Working Paper 140 - Development Aid and Access to Water and Sanitation in Sub-Saharan Africa
Adeleke Oluwole Salami (),
Abdul Kamara (),
Marco Stampini (),
Caroline Sullivan and
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Adeleke Oluwole Salami: African Development Bank, Postal: 15 Avenue du Ghana P.O.Box 323-1002 Tunis-Belvedère, Tunisia, https://www.afdb.org/en/knowledge/publications/
Abdul Kamara: African Development Bank, Postal: 15 Avenue du Ghana P.O.Box 323-1002 Tunis-Belvedère, Tunisia, https://www.afdb.org/en/knowledge/publications/
Caroline Sullivan: Southern Cross University, NSW Australia,, http://scu.edu.au
Working Paper Series from African Development Bank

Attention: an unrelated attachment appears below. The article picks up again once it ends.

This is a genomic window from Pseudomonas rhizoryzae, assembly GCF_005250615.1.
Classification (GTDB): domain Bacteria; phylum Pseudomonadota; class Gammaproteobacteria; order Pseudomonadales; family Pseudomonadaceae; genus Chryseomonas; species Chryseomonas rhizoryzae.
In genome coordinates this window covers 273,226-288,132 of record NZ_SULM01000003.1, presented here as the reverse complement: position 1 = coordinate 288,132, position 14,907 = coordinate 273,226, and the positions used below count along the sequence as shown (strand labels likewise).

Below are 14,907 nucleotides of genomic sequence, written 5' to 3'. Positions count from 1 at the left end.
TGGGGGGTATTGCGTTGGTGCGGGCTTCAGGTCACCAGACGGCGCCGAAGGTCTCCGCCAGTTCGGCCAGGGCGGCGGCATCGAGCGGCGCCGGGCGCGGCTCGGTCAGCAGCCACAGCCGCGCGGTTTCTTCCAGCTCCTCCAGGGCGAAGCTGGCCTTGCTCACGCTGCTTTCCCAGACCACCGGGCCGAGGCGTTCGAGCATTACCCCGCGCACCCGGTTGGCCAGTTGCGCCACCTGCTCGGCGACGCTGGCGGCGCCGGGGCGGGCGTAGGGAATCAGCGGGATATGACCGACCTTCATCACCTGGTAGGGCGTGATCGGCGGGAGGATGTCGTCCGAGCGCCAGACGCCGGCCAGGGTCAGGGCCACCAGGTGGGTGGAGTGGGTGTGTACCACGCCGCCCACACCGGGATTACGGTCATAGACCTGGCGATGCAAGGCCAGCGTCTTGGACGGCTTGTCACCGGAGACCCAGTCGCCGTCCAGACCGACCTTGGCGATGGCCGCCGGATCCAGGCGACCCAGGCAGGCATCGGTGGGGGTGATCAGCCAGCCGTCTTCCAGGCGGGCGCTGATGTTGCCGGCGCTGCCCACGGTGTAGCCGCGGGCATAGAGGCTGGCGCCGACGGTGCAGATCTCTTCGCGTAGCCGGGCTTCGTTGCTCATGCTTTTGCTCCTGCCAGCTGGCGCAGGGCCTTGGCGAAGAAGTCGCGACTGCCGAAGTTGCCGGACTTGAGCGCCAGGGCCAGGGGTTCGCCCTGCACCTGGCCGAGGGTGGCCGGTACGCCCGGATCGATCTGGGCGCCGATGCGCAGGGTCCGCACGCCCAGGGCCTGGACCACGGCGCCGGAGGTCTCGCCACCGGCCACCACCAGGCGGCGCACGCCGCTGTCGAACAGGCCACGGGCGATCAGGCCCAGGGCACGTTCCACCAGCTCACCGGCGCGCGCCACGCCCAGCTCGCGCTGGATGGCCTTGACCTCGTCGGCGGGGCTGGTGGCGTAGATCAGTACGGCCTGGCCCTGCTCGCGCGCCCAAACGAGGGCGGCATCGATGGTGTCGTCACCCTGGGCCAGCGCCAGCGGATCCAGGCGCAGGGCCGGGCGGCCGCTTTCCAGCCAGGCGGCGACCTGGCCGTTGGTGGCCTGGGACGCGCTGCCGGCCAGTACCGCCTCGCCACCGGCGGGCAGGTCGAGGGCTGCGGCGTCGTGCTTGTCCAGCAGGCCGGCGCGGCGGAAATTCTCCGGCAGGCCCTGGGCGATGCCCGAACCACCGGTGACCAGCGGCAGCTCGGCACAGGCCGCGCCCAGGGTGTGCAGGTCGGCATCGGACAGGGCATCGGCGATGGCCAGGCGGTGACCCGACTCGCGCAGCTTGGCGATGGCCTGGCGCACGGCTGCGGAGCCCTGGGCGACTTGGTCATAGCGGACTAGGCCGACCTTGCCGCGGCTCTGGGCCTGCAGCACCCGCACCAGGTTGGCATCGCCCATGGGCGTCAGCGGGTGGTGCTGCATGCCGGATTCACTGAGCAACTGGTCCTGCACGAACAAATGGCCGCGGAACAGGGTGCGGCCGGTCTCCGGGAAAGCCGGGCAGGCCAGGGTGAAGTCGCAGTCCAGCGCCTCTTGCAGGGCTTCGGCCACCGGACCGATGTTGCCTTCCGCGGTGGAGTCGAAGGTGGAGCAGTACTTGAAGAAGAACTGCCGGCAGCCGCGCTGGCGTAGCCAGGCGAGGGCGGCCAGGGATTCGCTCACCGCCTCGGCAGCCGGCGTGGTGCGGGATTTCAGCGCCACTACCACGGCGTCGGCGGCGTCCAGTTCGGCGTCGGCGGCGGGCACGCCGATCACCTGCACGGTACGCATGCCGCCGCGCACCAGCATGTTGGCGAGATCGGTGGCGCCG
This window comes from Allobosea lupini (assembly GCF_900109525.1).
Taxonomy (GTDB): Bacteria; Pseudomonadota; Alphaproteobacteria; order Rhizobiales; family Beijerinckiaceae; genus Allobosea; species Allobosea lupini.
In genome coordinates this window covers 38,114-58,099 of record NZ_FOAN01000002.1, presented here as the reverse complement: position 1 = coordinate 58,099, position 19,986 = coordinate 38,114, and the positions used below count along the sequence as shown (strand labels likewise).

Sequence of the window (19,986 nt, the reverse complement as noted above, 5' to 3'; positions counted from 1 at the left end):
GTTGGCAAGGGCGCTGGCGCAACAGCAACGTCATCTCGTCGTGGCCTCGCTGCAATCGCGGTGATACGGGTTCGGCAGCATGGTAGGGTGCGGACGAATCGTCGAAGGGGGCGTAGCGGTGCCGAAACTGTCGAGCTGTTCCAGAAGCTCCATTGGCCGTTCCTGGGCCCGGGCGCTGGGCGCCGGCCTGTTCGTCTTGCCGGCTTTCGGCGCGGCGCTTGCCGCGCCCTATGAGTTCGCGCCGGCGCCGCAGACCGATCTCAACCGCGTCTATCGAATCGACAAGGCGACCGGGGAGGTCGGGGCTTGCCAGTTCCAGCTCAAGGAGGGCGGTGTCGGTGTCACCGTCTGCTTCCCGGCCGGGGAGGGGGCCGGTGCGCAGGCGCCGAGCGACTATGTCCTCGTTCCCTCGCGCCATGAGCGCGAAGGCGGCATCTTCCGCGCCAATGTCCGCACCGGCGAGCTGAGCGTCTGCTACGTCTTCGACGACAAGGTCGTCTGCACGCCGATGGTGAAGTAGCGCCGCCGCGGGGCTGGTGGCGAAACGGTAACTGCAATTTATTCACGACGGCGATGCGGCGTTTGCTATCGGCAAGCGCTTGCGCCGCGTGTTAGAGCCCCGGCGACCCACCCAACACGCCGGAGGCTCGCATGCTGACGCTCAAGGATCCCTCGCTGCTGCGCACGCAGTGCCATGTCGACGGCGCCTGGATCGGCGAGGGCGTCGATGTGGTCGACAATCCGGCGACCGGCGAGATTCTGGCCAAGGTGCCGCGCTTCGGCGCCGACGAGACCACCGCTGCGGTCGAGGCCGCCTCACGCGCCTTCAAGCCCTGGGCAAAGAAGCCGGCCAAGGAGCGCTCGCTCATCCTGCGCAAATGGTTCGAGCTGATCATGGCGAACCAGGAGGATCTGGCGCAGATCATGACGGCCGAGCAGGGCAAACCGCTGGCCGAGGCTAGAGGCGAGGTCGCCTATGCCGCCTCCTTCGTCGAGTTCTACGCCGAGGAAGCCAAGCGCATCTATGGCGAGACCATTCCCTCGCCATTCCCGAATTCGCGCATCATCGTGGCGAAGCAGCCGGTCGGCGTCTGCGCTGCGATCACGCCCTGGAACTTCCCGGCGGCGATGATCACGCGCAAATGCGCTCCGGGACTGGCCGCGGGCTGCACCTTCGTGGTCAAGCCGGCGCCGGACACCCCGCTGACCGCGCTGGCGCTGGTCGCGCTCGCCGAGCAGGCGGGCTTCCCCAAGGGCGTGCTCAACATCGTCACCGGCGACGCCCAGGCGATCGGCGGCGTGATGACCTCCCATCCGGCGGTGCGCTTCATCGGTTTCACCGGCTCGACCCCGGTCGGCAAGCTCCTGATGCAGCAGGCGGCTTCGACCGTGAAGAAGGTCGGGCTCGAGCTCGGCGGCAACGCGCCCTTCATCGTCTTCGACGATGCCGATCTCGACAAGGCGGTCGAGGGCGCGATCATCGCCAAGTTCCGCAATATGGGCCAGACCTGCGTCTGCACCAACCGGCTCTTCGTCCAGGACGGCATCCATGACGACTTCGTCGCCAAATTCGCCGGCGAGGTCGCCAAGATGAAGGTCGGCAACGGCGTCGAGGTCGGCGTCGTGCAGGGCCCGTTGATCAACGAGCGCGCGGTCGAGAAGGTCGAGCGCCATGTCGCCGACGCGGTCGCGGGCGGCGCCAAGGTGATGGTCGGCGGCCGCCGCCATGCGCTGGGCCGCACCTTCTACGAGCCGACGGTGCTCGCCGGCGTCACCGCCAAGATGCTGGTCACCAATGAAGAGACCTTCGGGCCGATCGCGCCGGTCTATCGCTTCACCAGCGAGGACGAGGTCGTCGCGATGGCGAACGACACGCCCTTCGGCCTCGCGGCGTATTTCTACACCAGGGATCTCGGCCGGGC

Providing safe drinking water and basic sanitation to citizens is one of the major challenges facing the African Governments. The issues of access to safe drinking water and improved sanitation is well articulated and prioritized in the various national, continental, and international policy documents, strategy papers, declarations, and conventions. And yet it is not clear if the provision of sustainable access to safe drinking water and basic sanitation has been given the requisite financial and other support by the SSA policy makers and donors. The principal objective of this paper is to compare countries’ performance in the water and sanitation sector and analyze how effectively they used the development aid received for the Water and Sanitation sector (WSS). Much has been written on Development Aid Effectiveness, but the focus of attention has often been on how the donors operate, and how the recipients use the money. In this context, the paper utilised an innovative standardized measurement framework known as-the Watsan Index of Development Effectiveness (WIDE) - which compares drivers of progress with results achieved, and ranks African countries by the level of outcome obtained per unit of available input. In particular, how effectively they used the development aid received for the water and sanitation sector. The WIDE is made up of two composite information layers, the Resources (input drivers such as aid received, GDP, water resources, and governance level), and the Progress Outcomes (access to water, access to sanitation, and progress in the two). We also performed econometric analyses to explore the linkages between interventions designed to promote development, and the outcomes from that development process, in the water and sanitation sector. These analyses were further validated by presentation of the WSS sector situation of four case study countries namely, Kenya, Madagascar, Burkina Faso and Uganda.
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